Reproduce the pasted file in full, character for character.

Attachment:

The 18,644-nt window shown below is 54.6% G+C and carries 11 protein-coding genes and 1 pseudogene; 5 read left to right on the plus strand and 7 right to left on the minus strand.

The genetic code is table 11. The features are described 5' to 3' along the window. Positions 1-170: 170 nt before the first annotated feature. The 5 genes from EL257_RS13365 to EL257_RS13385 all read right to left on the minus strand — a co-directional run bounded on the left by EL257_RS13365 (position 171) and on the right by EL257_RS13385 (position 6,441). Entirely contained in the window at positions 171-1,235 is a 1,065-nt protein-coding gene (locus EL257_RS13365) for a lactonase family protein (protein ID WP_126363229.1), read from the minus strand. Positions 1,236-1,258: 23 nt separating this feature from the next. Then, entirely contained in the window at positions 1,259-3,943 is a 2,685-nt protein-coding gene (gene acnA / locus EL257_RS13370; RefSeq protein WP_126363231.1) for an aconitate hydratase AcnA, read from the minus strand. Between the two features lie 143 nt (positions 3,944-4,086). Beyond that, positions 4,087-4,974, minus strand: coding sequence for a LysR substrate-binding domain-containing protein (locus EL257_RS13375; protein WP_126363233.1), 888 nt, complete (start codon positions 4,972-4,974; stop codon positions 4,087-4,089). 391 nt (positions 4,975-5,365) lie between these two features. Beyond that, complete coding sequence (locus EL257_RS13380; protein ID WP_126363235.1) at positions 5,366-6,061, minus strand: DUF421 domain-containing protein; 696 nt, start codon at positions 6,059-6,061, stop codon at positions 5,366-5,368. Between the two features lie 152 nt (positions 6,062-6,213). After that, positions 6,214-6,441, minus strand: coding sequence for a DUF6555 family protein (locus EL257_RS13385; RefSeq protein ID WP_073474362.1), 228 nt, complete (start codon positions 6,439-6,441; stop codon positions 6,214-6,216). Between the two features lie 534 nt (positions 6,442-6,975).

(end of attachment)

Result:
The 18,644-nt window shown below is 54.6% G+C and carries 11 protein-coding genes and 1 pseudogene; 5 read left to right on the plus strand and 7 right to left on the minus strand.

The genetic code is table 11. The features are described 5' to 3' along the window. Positions 1-170: 170 nt before the first annotated feature. The 5 genes from EL257_RS13365 to EL257_RS13385 all read right to left on the minus strand — a co-directional run bounded on the left by EL257_RS13365 (position 171) and on the right by EL257_RS13385 (position 6,441). Entirely contained in the window at positions 171-1,235 is a 1,065-nt protein-coding gene (locus EL257_RS13365) for a lactonase family protein (protein ID WP_126363229.1), read from the minus strand. Positions 1,236-1,258: 23 nt separating this feature from the next. Then, entirely contained in the window at positions 1,259-3,943 is a 2,685-nt protein-coding gene (gene acnA / locus EL257_RS13370; RefSeq protein WP_126363231.1) for an aconitate hydratase AcnA, read from the minus strand. Between the two features lie 143 nt (positions 3,944-4,086). Beyond that, positions 4,087-4,974, minus strand: coding sequence for a LysR substrate-binding domain-containing protein (locus EL257_RS13375; protein WP_126363233.1), 888 nt, complete (start codon positions 4,972-4,974; stop codon positions 4,087-4,089). 391 nt (positions 4,975-5,365) lie between these two features. Beyond that, complete coding sequence (locus EL257_RS13380; protein ID WP_126363235.1) at positions 5,366-6,061, minus strand: DUF421 domain-containing protein; 696 nt, start codon at positions 6,059-6,061, stop codon at positions 5,366-5,368. Between the two features lie 152 nt (positions 6,062-6,213). After that, positions 6,214-6,441, minus strand: coding sequence for a DUF6555 family protein (locus EL257_RS13385; RefSeq protein ID WP_073474362.1), 228 nt, complete (start codon positions 6,439-6,441; stop codon positions 6,214-6,216). Between the two features lie 534 nt (positions 6,442-6,975).